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Environment and Outdoors
The Rural Maine Reporting Project is made possible through the generous support of the Betterment Fund.

Conservation Groups To Buy And Preserve 15,000-Acre Tree Farm In Bethel

courtesy Conservation Fund

A coalition of land conservation groups is buying and preserving a 15,000-acre tree farm in western Maine that's been in one family for 12 generations. Tom Duffus is Maine's representative for the Conservation Fund. He says the Chadbourne parcels include white pine forests that fed the family's sawmills for more than 100 years, as well as secluded trout brooks, and Tumbledown Dick Mountain.

Credit Courtesy Conservation Fund
A map showing the location of the Chadbourne Tree Farms land that a coalition of conservation groups is buying and preserving.

"And that's part of the Chadbourne Tree Farm," Duffus says. "It's a famed rock climbing area but also an extraordinary vista as you come through Gilead and into Bethel."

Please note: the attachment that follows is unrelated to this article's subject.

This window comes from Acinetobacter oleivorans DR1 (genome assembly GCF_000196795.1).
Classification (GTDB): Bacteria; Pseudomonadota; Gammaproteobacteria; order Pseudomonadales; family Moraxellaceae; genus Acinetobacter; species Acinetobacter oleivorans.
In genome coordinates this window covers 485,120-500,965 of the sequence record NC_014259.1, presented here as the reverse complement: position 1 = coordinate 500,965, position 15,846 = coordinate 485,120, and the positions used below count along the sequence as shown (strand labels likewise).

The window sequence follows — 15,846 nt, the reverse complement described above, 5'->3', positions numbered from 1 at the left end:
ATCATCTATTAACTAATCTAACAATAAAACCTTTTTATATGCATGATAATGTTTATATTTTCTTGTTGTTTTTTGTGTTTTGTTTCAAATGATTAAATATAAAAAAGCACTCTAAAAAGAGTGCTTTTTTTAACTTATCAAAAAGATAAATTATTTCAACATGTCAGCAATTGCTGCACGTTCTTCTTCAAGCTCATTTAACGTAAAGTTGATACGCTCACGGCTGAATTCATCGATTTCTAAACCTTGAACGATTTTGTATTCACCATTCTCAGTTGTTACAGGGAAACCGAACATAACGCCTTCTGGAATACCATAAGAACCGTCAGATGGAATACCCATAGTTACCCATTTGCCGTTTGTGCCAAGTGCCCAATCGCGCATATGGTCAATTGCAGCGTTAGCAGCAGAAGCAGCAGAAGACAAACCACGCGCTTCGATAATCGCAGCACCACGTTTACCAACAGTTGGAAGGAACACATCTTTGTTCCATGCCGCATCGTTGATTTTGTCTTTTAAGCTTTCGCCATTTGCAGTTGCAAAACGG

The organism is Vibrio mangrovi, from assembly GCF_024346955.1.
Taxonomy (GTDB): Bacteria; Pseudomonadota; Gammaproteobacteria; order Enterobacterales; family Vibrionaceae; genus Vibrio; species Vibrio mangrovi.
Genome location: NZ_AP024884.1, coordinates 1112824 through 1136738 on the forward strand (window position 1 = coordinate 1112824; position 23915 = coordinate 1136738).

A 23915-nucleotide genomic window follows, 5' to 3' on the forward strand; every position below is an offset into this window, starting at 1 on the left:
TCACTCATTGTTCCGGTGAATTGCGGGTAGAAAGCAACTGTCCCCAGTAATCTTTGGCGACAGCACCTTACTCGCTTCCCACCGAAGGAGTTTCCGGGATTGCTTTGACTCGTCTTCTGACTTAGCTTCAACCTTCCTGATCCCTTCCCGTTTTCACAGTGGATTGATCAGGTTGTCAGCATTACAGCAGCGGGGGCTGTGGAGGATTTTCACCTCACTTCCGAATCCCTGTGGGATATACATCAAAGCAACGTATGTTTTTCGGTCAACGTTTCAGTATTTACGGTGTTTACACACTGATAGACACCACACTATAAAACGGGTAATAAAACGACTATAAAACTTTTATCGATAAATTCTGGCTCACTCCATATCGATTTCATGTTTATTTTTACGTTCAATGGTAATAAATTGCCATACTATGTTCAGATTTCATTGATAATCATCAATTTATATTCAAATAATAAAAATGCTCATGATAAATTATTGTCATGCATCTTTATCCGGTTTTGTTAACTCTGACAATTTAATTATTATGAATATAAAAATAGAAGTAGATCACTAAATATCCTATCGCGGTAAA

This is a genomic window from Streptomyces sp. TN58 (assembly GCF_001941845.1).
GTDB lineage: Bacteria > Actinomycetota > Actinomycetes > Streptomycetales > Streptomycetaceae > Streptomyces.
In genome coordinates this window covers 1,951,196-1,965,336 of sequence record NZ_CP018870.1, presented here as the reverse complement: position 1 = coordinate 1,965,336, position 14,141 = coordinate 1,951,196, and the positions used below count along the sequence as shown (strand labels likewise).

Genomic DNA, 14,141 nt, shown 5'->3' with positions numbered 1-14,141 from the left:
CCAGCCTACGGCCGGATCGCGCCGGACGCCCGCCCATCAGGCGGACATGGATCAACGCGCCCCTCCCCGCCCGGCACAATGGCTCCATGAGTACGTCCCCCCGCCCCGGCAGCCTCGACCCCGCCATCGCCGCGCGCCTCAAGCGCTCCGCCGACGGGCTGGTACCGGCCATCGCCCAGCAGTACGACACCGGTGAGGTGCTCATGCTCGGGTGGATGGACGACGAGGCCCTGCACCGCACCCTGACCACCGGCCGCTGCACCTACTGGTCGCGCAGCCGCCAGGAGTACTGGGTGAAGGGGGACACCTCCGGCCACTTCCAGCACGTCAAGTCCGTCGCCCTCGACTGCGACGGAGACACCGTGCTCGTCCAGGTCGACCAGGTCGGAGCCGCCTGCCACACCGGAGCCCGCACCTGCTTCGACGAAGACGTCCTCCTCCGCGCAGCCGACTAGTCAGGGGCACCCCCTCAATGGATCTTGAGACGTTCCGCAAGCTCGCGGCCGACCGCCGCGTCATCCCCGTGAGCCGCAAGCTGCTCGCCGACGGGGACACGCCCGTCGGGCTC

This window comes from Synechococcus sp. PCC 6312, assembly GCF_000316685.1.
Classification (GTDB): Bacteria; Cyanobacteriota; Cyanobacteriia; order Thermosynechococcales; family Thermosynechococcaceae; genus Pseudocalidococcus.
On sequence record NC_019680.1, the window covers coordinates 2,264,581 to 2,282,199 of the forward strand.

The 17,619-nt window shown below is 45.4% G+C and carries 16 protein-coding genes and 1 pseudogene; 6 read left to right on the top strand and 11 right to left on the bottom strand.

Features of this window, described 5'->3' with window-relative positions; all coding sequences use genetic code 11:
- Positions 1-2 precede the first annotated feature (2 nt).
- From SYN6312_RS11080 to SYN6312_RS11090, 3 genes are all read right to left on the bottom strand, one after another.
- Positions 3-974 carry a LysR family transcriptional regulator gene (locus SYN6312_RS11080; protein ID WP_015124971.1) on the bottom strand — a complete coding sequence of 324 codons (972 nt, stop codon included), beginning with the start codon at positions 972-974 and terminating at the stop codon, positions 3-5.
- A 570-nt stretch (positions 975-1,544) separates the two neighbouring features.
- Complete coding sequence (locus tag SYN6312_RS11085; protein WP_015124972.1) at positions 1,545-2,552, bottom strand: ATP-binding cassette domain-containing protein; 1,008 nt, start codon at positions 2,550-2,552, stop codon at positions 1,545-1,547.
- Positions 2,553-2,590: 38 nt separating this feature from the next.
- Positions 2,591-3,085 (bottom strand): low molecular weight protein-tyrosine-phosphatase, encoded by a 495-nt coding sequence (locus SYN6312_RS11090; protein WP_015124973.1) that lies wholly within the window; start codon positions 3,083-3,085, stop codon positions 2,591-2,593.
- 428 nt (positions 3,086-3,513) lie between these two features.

Duffus says the property will continue to be managed to provide lumber, pulp - and jobs. He adds that some 3,500 acres of the properties will be managed for the health of the watershed of Sebago Lake, which provides water for one in six Mainers.

He says the value of the deal is being kept confidential at the family's request. While the fund is putting up the initial financing for the purchase, it's expected that conservation easements will eventually be bought by the Mahoosuc Land Trust, Mahoosuc Pathways, the Western Foothills Land Trust and the U.S. Forest Service.

Duffus says while the properties are managed by the Conservation Fund, they will continue to pay full property taxes.